This blog post is starting out pretty stupid. After all, we’re not talking about sketch here. This is improv – comedy where the only rule is that you cannot walk on stage with any preconceived (or pre-written) notion of what’s about to happen.
But then I stumbled across this:
“My #1 advice to people that want to be better improvisers is to write. All the time.”
It’s something I’ve suspected for a while, and since UCB’s Alex Fernie said it, it must actually be true – that being a better writer makes you a better improviser.
In my non-improv life, I get paid to write, and the relationship between the two is most definitely a two way street. Writing helps improvising (today’s focus) and improvising helps writing (a post for another time).
Obviously, I don’t want you to write out an improv scene and perform it. That’s called sketch comedy. But start a journal or a blog or take up another hobby that requires writing, like sketch or stand up, and you too will discover how the process helps fine-tune your improv skills.
Here are three lessons from writing that I use in improv every day:
LESSON 1: CUT THE FAT
Good writing gets to the point. Readers generally don’t have the patience to hold your hand as you take them on an epic journey through whatever the hell is on your mind. That’s why we love text messages, tweets, and blog posts. They’re short, clear, and we generally walk away with the information we need in short order.
I do an exercise when I coach improv where both performers share 10 lines and must create a scene that feels complete.
The exercise generally goes like this:
Player 1: Hey
Player 2: Hi John.
Player 1: It’s been a while.
Player 2: Sure has. I haven’t been home in forever.
Player 1: Yeah, that’s what I’m getting at. It’s kind of annoying.
Player 2: Well I’ve been busy.
Player 1: So busy that you only come home for mom’s funeral.
Player 2: I guess I could have come home and helped around the house while she was sick.
Player 1: Yeah. Pretty shitty, man.
Player 2: Well, I’m sorry.
When the scene ends, I ask the performers where they could have cut the fat. Ultimately, they discover, they could have covered all of that information like this:
Player 1: It’s kind of annoying that you only came home for mom’s funeral.
Player 2: I’ve been busy, but I guess I could have been around to help while she was sick.
And, we still have eight lines left to play the scene.
The audience, much like your readers, didn’t pay to see you traipse around the stage trying to figure out who your characters are and why we care. The audience wants you to be concise and just get to it.
LESSON 2: SHOW, DON’T TELL
Writing is most successful when the author tells a story and uses specific details and dialogue rather than just explaining what is happening. “John was scared of the zombie,” is much less effective than writing, “John saw the zombie and let out a bloodcurdling scream. He turned on a dime and sprinted away.” Sure, I never explicitly said John was scared, but you definitely got the point.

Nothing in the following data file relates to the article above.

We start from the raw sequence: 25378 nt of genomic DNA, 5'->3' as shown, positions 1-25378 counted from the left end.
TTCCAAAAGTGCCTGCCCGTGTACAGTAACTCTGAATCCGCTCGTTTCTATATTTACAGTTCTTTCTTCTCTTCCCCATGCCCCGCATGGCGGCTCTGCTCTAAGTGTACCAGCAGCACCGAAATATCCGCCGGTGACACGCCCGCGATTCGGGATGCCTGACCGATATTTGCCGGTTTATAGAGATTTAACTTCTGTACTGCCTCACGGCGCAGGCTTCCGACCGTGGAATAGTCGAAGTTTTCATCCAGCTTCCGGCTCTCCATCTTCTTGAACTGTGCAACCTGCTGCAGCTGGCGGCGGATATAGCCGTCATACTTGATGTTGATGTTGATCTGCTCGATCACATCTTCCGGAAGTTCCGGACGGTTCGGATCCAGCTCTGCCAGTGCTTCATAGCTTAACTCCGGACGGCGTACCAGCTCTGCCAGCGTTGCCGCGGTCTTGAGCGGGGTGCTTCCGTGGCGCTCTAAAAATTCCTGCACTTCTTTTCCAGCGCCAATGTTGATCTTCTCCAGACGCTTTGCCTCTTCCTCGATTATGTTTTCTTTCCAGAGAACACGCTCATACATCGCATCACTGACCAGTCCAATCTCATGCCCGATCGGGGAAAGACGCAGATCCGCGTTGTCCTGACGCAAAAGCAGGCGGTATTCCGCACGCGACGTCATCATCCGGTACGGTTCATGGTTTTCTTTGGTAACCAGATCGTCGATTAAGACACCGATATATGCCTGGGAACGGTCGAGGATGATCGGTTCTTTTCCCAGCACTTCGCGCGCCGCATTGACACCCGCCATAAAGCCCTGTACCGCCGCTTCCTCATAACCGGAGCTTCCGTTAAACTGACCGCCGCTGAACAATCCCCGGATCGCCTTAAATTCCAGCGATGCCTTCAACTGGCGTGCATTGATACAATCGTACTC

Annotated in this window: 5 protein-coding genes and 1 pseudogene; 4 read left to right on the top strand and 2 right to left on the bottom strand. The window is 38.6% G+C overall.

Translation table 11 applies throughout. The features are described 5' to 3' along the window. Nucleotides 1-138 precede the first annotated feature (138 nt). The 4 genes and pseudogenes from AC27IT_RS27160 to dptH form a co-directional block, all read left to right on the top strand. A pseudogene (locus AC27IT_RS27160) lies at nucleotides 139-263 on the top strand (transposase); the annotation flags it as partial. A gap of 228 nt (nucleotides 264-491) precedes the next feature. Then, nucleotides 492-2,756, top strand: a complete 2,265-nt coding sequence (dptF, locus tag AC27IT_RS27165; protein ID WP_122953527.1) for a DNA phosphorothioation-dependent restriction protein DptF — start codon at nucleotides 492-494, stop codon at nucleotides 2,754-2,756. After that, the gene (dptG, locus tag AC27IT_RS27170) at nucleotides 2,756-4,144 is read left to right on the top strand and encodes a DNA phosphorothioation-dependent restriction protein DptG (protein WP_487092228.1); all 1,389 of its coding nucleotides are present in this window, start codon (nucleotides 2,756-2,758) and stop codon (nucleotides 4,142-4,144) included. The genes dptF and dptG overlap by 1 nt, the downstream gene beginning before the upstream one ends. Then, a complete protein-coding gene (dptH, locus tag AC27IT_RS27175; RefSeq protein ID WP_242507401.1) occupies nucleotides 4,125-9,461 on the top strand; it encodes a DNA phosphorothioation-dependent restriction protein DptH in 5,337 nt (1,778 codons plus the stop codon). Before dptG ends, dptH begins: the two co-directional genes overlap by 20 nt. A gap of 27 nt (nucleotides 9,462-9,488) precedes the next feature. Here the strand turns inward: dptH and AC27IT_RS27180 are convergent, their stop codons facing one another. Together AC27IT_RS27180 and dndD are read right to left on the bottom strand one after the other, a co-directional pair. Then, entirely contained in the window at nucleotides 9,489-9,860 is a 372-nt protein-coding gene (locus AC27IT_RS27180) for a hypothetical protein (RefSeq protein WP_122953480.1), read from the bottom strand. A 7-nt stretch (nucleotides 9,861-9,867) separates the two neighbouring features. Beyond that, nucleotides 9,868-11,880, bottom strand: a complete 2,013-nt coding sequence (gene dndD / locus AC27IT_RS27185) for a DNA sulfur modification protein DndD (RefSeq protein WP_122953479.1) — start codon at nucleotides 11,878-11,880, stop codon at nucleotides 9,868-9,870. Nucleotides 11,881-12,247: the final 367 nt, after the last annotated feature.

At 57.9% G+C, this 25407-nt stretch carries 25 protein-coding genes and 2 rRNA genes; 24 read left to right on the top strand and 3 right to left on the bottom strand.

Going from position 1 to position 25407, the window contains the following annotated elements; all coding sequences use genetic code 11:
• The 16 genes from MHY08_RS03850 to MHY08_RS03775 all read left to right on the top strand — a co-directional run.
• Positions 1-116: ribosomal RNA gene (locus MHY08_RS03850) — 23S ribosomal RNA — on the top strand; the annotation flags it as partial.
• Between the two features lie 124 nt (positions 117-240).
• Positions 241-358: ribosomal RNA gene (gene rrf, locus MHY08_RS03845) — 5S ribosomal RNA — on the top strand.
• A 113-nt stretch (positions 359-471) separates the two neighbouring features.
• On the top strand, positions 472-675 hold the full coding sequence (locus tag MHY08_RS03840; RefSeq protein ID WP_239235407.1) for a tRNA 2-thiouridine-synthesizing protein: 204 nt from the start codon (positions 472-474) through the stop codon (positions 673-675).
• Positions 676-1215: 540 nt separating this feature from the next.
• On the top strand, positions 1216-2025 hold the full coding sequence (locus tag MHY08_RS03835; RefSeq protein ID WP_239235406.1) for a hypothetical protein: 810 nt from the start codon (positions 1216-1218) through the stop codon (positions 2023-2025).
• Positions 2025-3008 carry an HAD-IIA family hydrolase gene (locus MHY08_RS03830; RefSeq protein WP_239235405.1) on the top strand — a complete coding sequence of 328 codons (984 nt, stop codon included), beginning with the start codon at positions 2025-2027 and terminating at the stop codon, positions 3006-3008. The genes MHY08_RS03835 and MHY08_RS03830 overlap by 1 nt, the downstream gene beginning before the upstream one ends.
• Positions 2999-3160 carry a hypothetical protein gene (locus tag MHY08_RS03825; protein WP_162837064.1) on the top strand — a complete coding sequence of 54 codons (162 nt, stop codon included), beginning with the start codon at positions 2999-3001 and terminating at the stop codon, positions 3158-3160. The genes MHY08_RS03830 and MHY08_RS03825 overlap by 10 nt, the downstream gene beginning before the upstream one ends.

In improv, we strive to avoid the classic “talking heads” scene where two performers stand center stage and talk about their feelings. Rather than simply saying “I’m so sad,” they should show signs of their emotional state with tears, negative body language and a slower pace of dialogue.
Use storytelling and examples to prove a point. It’s much more convincing and enjoyable than simply telling your scene partner how you feel.
LESSON 3: HONE YOUR STYLE (WHILE WORKING ON OTHERS)
Every writer has his or her own style. Hemmingway is famous for writing short, direct lines while Faulkner’s sentences spanned pages. Neither of them is right or wrong – it’s just their own style.
When I write these blog posts, I write with the style I most enjoy. When I write for clients, however, I have to adopt their brand voices – from yacht owners to stay at home moms.
Improv schools and improvisers have specific styles too. They run the spectrum from fast and gamey to slow and methodical. The better you are at playing the way you love, the better you’ll be as an improviser. But, you never know when you’re going to be playing in a jam or a monoscene. You have to bring your own, strong style to the table and then be ready to adapt based on the demands of the form or your audience.
The beauty of improv is that we only get one shot. The scene happens and then it’s over. Forever. As an art, it’s beautiful. As a method for learning from our mistakes, it falls short. We don’t have the option to replay the scene and make stronger choices. When it comes to writing, though, we can always return to our work and improve it.
If you want to be a better improviser, go dust off an old notebook or fire up your laptop and start becoming a better writer. It’s an excellent way to practice and hone important improv skills on your own, any time of the day, so that when the lights come up, you’re ready.
Do you think writing makes you a stronger improviser? Do you have another hobby that contributes to your improv prowess? Let us know in the comments.